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of hydrocarbon and non hydrocarbon gases found in

underground rock reservoirs either on its own as free

gas or in association with crude oil.

* Hydrocarbon Components:

o C1 – C7+

* Non Hydrocarbon Components

- Nitrogen (N2)

- Hydrogen Sulphide (H2S)

- Carbon Dioxide (Co2)

- Water Vapour (H20)

TYPES OF NATURAL GAS DEPOSIT

Associated Gas: Gas Co-exists in reservoir with Crude Oil.

Non-Associated Gas: Gas exists without oil in the Reservoir.

Gas Condensates: Gases exists in gaseous form in the reservoir but liquefy on

production due to reduction in pressure. Gas condensates are of higher quality

and are therefore of more economic value.

Gases containing H2S and Co2 are called acid gases because they form acids or

acidic solution in the presence of water.

A gas is called sour if it contains H2S in amounts above 4ppm

Methane CH4 LNG

Ethane C2H6

Propane C3H8

NG

Pentanes and Heavier C5H12

Non-Hydrocarbons

NGL: Natural Gas Liquids

LNG: Liquefied Natural Gas

GAS PRODUCTION SCHEMATIC

Pipeline

Market

Compression

Processing

Production Tubing

USES OF NATURAL GAS

PROPERTIES OF NATURAL GAS

- Ideal Gases : the Ideal Gas Law

PV = nRT

Where:

P = Absolute Pressure (psia)

V = Volume (ft3)

n = No. of Moles of gas

R = Universal Gas Constant

n=

m

M

T = Absolute Temperature (0R)

If M = Mass of gas (Ib)

And M = Molecular wt of the gas (Ibm/Ib-mol)

m

n=

M

m

⇒ Pv = RT

M

m

⇒ PM = RT = pRT

V

⇒ PM

P= = density of the gas

RT

Gas Gravity (yg): the specific gravity of a gas is defined as the ratio of

the density of the gas to the density of dry air, at stp.

pg Mg

yg = =

pair 29

pure gas with a definite molecular weight. This molecular weight is

known as an apparent molecular weight. It is defined as

Ma = ∑yiMi

Where

Ma = Apparent Molecular weight of Mixture

yi = Mole fraction of component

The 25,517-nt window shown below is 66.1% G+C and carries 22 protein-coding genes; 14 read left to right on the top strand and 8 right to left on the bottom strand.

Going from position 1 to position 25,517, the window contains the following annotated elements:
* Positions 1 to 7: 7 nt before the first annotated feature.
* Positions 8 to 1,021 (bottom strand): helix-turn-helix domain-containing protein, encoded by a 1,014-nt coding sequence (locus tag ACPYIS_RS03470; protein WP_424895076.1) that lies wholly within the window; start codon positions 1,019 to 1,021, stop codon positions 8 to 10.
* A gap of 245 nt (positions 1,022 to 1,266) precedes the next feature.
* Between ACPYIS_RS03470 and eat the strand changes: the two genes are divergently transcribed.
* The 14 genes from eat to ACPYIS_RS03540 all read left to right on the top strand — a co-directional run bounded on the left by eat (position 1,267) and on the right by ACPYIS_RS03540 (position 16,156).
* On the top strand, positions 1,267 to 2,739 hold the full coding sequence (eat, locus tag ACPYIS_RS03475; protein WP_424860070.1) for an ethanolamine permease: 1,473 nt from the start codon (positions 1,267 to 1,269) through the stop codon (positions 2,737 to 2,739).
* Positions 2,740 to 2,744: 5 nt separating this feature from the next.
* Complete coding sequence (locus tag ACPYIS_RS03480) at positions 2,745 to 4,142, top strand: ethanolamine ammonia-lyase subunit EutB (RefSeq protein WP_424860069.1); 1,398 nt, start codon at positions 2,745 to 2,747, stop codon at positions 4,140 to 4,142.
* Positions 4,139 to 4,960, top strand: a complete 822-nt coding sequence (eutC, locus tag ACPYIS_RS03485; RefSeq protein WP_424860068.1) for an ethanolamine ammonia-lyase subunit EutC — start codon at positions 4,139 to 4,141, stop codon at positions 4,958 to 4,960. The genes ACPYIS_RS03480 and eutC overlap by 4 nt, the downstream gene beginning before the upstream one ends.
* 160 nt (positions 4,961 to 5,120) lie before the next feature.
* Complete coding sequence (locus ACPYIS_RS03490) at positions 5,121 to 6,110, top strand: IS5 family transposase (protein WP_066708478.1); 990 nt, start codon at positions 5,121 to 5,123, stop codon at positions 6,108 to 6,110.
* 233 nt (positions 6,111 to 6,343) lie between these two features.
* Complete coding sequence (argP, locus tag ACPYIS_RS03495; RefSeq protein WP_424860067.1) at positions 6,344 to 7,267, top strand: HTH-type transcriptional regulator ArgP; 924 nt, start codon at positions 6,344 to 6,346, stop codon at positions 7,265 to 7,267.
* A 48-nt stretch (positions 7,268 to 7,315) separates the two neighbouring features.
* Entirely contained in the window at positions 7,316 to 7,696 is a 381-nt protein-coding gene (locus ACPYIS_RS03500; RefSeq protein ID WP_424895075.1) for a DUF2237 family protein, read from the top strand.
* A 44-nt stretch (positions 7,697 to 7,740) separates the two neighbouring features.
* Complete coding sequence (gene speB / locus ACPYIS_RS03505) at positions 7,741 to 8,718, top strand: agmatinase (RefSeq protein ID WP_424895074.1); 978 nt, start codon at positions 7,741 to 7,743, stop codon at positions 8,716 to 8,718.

Mi = Molecular weight of component i

REAL GASES

The assumption for ideal gas law do not hold for gases at pressures and

temperatures that deviate from the ideal or standard conditions must be made

to account for the deviation from ideal behaviour.

The most widely used correction method is the gas compressibility factor or

the gas deviation factor or the Z-factor.

Vactual

Z=

Videal

Vactual

⇒ Videal =

Z

For a certain quantity of gas, we write

P1V1 P2V2

=

V1T1 Z 2T2

Where: Z1 = Gas deviation factor at condition 1

Z2 = Gas deviation factor at condition 2

Density of Real Gas

M

PV = Z RT

M

PM

⇒P=

ZRT

At standard conditions (P = 14.73psia, T = 520R)

2.7 Py g

⇒P=

ZT

THE THEOREM OF CORRESPONDING STATES

T

Reduced Temperature Tr =

Tc

Reduced Pressure P

Pr =

Pc

Reduced Volume V

Vr =

Where: Vc

T = actual temperature

P = actual pressure

V = critical temperature

Tc = critical temperature

Pc = critical pressure

Vc = critical volume

DETERMINATION OF Z - FACTOR

Using Standing and Kate Correlation

If Gas composition is given

- Pseudo critical pressure: Ppc = ∑yiPci

- Pseudo critical temperature: Tpc = ∑yiTci

If Gas composition is not given but gas gravity is given:

Ppc = 709.604 – 58.718yg

Tpc = 170.491 + 307.344 yg

For a gaseous mixture

T

Tp r =

Tpc

P

Pp r =

Ppc

The interception of pseudo reduced pressure and pseudo reduced

temperature on standing and Katz chart gives the z factor

GAS FORMATION VOLUME FACTOR (Bg)

Where: V = volume at reservoir condition

Vsc = volume at standard condition

V

Bg =

Vsc

ZnRT Psc

Bg = x

P Z sc nRTsc

= (

ZT Psc vol

Z scTsc P Std .Vol

)

At standard conditions: Psc = 14.7psia and Tsc =5200R, Zsc = 1

ZT 3

⇒ Bg = 0.0283 ft / scf

P

VISCOSITY OF NATURAL GAS

This is defined as a measure of resistance to flow exerted by the gas. The unit of viscosity is the centipaise.

There are two ways of estimating viscosity

Laboratory method

Correlations

By Lab Method

If analysis of the gas mixture is known and the viscosities of the components are known, then

µ

=

∑ ( µ

2iy i Mi )

∑(y )

2

i Mi

By Correlations

µ

2 = f ( M , T ) and µ = f ( Pr Tr )

µ

1

(a) Compute AMW of the gas ∑yiMi

µ

(b) Determine the g iof the gas mixture at 1 atmosphere using chart. If the pressure of

the mixture is above 1 atm then

3. Calculate pseudo critical temperature/pressure

4. Calculate reduced temperature/pressure

5. Determine the viscosity ratio (µ g/ µ gi ) from chart

6. Calculate µ g

7. If the gas contains non-HC components, then the should be corrected using chart.

ESTIMATION OF GAS RESERVES

Three methods are available

1.Volumetric Method

2.Material Balance Method

3.Pressure Decline Method

Volumetric Method

This is applied in a new field for rough estimates. No production history is

required. We need only geological data like porosity, water saturation etc.

43560 Ahφ (1 − S wi )

G

Bgi

Where: A = Area of the reservoir (Acres)

h = Formation thickness (ft)

φ = Porosity

Swi = Water Saturation

Bgi = Initial gas formation vol factor

G = Gas initial in plae

Gas produced at any given condition (Gp) is

1 1

G p =43560 Ah φ(1 −S wi ) −

B gi B g

Recovery Factor

Gp Bgi